2007: On the scent of electrons

    Electron tunnelling in atoms1 and Angstrom-scale electric charge transport in solids2 can now be scrutinized directly in the time domain.

    With techniques for the reproducible generation and reliable measurement of attosecond pulses and controlled near-single-cycle laser fields in place, widespread applications to real-time observation and control of electronic processes in atomic, molecular and solid-state systems could begin. The temporal dynamics of fundamental processes such as electron tunnelling during strong-laser-field-induced ionization of atoms and Angstrom-scale electric charge transport through atomic layers of solids can now be tracked directly in the time domain.

  • 2010: Real time access to electron motion

    2010: Real time access to electron motion

    Attosecond-tools provide realtime access to electron motion.

    Whereas the former study provides fundamental insight into strong-field-atom interactions, the latter capability will be beneficial to advancing electronics towards its ultimate speed limits, to light-wave frequencies. Meanwhile, these tools also provide real-time access to valence electron motion inside atoms1 as well as molecules.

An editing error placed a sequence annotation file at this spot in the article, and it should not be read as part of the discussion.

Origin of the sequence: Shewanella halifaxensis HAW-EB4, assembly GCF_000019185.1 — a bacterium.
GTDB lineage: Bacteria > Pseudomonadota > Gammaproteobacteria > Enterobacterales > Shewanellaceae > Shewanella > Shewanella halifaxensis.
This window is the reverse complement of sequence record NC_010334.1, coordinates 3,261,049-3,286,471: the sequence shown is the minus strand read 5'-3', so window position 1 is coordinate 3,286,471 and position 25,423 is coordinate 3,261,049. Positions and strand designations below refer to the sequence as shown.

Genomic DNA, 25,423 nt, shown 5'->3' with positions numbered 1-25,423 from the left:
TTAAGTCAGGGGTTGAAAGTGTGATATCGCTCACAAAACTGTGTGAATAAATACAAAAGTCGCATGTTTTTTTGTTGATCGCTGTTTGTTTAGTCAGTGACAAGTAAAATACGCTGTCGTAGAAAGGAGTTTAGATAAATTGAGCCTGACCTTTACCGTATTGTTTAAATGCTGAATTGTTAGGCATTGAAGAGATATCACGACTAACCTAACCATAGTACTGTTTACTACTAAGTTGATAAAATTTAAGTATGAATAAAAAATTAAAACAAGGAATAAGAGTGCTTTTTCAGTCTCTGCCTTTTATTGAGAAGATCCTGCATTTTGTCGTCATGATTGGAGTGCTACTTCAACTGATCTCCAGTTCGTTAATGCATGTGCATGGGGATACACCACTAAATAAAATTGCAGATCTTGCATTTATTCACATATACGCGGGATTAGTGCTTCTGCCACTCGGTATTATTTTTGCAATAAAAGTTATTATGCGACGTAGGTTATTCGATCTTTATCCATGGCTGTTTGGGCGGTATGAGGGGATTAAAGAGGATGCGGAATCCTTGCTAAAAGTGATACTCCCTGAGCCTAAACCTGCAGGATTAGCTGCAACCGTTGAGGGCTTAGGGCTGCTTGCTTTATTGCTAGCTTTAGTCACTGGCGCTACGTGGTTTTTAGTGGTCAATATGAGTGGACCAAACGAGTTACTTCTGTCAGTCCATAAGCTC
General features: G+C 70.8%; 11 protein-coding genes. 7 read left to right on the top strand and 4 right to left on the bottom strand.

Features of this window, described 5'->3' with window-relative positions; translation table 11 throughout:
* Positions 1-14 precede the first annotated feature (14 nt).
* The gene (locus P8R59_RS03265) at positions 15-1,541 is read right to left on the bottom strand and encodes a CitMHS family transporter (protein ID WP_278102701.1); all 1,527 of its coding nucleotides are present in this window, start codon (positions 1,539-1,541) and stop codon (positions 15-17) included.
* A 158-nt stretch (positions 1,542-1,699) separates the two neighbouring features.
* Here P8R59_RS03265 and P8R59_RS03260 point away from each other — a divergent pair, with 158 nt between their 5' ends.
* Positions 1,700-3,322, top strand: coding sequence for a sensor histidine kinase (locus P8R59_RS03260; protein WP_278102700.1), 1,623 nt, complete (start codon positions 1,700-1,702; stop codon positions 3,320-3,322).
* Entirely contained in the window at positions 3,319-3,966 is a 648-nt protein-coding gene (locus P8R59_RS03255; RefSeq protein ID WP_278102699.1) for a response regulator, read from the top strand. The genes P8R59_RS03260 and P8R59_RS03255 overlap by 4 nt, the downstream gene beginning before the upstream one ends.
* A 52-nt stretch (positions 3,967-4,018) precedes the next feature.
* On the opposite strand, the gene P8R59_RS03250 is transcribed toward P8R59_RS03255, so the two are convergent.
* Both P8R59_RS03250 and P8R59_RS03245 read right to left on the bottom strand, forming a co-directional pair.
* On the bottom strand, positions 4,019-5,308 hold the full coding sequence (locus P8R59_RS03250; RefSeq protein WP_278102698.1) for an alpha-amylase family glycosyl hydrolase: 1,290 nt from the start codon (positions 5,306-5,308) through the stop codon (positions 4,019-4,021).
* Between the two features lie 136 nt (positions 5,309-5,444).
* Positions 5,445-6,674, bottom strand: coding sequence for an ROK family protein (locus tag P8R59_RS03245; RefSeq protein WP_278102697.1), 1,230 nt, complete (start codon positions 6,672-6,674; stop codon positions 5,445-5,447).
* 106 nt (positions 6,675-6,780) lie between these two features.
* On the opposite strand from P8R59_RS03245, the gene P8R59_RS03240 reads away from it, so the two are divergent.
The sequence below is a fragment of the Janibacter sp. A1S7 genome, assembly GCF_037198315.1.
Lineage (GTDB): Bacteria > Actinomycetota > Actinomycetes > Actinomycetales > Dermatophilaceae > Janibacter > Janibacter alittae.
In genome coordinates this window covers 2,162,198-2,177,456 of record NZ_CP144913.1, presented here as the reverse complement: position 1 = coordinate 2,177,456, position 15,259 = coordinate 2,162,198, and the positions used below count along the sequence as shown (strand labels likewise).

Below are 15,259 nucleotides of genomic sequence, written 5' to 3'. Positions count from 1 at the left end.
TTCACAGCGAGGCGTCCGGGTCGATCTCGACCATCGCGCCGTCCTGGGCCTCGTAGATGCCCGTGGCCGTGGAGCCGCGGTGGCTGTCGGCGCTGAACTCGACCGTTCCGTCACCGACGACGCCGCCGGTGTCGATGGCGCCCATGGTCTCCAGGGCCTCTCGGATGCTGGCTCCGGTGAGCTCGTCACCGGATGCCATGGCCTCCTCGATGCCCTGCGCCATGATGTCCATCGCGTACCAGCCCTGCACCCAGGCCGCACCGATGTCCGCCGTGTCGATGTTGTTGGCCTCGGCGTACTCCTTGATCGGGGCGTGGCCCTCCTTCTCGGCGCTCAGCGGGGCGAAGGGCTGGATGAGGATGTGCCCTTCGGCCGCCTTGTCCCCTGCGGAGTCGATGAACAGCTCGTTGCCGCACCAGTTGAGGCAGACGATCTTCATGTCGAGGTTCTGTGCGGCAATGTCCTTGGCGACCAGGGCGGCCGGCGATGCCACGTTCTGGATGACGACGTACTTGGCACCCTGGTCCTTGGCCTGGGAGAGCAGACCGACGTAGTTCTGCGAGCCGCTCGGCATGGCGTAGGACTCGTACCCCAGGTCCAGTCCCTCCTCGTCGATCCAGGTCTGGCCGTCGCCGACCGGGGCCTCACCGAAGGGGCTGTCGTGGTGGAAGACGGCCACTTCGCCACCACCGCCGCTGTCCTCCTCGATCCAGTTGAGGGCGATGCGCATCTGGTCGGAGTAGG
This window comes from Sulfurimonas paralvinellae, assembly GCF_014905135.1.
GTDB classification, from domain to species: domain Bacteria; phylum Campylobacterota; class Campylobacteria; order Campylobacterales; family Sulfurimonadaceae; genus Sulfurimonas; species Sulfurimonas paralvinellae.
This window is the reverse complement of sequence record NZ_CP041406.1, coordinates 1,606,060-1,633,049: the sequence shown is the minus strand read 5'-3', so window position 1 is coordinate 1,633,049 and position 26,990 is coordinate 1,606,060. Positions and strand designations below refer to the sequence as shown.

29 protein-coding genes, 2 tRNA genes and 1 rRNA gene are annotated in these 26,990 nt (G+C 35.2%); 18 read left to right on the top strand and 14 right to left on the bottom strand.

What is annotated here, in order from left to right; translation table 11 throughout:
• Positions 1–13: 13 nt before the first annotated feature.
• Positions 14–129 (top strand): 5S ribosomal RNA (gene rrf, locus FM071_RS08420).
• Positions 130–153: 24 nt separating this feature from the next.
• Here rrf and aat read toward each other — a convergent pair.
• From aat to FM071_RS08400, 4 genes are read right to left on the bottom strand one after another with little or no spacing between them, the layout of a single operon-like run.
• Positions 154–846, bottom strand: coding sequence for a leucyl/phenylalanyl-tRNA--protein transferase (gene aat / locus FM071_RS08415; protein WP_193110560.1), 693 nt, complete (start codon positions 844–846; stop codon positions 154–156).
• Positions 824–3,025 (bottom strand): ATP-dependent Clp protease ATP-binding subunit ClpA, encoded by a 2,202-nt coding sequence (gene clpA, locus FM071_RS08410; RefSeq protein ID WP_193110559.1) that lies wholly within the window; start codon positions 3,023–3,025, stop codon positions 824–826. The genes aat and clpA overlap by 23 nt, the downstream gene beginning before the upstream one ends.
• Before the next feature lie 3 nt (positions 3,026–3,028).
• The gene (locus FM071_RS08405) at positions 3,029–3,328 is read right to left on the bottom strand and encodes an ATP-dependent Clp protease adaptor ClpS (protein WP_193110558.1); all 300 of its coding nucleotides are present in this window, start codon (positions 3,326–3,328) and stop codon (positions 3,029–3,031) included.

Moreover, precision measurement of the timing of photoemission with a precision of less than 10 attoseconds now reveals the role of electron correlations in this fundamental process.2

  • 2011: Tailor-made light waves

    2011: Tailor-made light waves

    Synthesized waveforms of light-pulses consist of less than a full oscilation.